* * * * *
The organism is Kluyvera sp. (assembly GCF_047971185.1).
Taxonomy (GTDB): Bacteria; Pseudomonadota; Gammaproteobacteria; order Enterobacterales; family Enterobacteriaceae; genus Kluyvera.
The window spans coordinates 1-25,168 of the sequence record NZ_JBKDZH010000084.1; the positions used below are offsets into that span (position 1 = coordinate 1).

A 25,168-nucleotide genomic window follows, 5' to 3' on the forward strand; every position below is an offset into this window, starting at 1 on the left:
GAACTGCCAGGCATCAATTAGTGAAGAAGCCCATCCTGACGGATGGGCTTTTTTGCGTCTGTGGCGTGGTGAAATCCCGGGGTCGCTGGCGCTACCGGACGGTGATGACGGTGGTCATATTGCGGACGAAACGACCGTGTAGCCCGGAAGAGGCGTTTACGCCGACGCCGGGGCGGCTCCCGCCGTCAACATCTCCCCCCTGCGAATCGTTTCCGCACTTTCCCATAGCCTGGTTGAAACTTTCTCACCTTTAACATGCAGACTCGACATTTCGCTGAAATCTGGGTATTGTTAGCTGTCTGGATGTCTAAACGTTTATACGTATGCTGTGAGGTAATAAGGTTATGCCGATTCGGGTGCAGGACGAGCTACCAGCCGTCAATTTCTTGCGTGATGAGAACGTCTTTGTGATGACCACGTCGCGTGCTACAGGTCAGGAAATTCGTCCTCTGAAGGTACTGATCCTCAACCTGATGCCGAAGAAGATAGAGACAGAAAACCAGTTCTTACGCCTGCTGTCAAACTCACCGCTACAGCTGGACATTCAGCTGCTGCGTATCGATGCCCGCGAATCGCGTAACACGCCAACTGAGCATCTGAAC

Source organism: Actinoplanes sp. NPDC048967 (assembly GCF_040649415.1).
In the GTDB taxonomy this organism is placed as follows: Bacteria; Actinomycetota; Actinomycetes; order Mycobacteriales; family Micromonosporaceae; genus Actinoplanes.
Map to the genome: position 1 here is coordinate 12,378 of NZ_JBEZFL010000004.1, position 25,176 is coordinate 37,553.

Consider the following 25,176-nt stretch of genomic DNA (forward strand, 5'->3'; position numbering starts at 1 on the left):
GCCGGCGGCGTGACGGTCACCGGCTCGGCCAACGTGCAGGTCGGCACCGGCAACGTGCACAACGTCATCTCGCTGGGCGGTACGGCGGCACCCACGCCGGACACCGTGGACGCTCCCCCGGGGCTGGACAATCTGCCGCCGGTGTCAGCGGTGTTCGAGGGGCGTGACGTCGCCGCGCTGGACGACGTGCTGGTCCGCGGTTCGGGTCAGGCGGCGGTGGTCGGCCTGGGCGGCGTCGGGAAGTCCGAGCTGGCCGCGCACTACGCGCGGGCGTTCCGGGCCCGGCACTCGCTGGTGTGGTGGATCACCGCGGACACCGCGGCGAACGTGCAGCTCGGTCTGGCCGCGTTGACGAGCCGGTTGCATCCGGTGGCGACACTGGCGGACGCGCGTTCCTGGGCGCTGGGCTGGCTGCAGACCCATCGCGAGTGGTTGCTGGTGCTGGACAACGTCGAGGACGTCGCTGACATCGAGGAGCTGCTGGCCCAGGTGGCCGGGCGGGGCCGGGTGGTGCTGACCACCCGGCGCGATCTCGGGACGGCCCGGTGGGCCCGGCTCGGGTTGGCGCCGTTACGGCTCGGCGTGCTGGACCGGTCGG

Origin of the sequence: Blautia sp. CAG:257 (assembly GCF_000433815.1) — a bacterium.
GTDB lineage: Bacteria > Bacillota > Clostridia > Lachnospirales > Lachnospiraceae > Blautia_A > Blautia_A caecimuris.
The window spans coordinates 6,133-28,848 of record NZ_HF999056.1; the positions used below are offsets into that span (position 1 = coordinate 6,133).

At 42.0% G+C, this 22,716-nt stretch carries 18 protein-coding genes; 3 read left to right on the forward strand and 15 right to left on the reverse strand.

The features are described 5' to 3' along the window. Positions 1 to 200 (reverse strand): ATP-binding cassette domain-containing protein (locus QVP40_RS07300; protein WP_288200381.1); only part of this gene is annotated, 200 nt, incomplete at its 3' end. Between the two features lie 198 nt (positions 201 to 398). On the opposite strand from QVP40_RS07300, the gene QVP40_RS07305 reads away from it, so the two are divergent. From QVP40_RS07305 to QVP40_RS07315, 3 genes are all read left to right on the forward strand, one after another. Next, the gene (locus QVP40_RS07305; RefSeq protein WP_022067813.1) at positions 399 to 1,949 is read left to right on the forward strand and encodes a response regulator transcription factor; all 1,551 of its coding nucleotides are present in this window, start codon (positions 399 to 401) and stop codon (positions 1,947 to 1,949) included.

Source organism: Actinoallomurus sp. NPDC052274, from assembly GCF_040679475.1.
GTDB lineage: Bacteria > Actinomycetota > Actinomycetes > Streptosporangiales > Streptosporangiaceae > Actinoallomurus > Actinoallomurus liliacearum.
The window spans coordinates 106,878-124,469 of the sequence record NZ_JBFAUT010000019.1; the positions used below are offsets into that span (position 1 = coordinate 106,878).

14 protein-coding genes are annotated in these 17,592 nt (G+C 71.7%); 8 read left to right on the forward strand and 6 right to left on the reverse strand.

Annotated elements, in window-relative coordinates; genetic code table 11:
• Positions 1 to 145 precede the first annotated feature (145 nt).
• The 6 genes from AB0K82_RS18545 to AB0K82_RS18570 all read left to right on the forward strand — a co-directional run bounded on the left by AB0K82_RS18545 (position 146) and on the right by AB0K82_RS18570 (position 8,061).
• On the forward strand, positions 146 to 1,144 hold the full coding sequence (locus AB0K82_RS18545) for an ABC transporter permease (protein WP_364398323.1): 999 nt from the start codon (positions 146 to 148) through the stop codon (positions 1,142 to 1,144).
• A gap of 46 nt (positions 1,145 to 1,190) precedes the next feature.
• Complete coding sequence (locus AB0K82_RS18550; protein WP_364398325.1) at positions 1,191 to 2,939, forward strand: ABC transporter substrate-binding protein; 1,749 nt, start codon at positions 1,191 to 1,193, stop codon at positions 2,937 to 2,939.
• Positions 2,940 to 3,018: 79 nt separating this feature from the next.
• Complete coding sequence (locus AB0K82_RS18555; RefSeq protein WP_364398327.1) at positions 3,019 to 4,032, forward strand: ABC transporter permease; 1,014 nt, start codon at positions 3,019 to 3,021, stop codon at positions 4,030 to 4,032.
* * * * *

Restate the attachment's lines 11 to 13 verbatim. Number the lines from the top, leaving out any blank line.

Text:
Origin of the sequence: Blautia sp. CAG:257 (assembly GCF_000433815.1) — a bacterium.
GTDB lineage: Bacteria > Bacillota > Clostridia > Lachnospirales > Lachnospiraceae > Blautia_A > Blautia_A caecimuris.
The window spans coordinates 6,133-28,848 of record NZ_HF999056.1; the positions used below are offsets into that span (position 1 = coordinate 6,133).